Michael Szul

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since Sep 18, 2001
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Recent posts by Michael Szul

Everybody is bringing up interesting points, but I'm still not coming across the answer I'd hope for.
What I need is somebody to explain to me briefy the memory allocation of a PropertyResourceBundle.
It seems to be a Collection of String objects, which would mean that a file with 110 key / value pairs would create an object containing 110 String objects, when the PropertyResourceBundle is initialized.
To me this seems less efficient than a simple string when we talk in concepts of my original example.
Does anyone know the answer?
thanks,
19 years ago
We do use some stored procedures, but that's not the issue. I was just giving a general example. We select from other things as well, using our own defined classes (which extend HashMap, etc).
I'm just interested in the comparison of speed and memory between the use of property files in this way as opposed to a simple string.

thanks,
19 years ago
My company is developing a Java Servlet based program. I came in about halfway through the initial bare-bones development, so some things were already in place.
I'm a little at odds with my technical lead over the issue of property files.
She doesn't want me to hardcode SQL Select statements in my code (exp: String query = "SELECT * FROM WHATEVER_FILE").
Instead she wants me to write the statement in an external properties file and do this:
PropertyResourceBundle prp = (PropertyResourceBundle) PropertyResourceBundle.getBundle("resources.whatever");
String query = prp.getString("WHATEVER_STATMENT");
I am under the impression that a PropertyResourceBundle creates a collection of Strings. Our properties file has over 110 key / value pairs.
Am I right in thinking that using a property file in this manner is creating a large chunk of objects that are memory-intensive, and it would be more efficient to just use a String in the code?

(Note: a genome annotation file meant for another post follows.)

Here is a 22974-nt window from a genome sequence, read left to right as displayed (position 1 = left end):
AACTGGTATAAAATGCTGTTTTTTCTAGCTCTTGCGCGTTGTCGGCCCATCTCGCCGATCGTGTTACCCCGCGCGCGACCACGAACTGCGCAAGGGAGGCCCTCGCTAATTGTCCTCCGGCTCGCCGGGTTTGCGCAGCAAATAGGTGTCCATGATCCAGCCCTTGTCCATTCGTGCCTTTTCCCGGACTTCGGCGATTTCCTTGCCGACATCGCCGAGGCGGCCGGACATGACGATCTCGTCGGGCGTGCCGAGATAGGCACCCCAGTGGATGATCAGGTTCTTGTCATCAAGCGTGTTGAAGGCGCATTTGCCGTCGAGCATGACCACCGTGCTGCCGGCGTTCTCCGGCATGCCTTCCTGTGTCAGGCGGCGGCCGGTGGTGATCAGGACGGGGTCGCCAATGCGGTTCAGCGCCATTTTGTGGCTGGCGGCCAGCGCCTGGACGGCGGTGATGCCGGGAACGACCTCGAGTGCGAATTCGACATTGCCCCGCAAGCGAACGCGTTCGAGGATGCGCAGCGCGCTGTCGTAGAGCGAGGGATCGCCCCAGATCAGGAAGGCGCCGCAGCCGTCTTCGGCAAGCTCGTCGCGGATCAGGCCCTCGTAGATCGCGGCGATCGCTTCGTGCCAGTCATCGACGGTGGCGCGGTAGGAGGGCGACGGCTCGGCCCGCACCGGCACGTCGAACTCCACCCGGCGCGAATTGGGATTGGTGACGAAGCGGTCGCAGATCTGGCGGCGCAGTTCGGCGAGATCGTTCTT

... and in actuality the properties file isn't even used in a dynamic manner. It's just her way of keeping all the select statements in one place.
thanks,
19 years ago
And I must say that it was the hardest exam I have ever had to take in my life (and I went through several Advanced Placement classes in High School that gave college credits).
I expected to fail after the first ten questions, and was severly frustrated after half of the exam; however, the second half of the exam seemed to be easier and contained a lot of the information that I was familiar with.
There are a decent amount of IO questions on the exam, and this was something that I was weak in; however, the questions for this section are more or less common sense if you have a mediocre understanding of the subject.
I used Sybex's Complete Java 2 Certification Study Guide, and I must say that it was a great book to use and had a lot of questions, but don't expect the exam to be similar when it comes to wording or question construction. The exam deals much more with code examples and having you determine what's wrong, then with language theory.
I'm just glad I got through it. I had to dance circles around my car when I saw the score
19 years ago
I just passed the Java 2 Programmer Certification on Friday. I used Sybex's Complete Java 2 Certification Study Guide (which covers programmer and developer).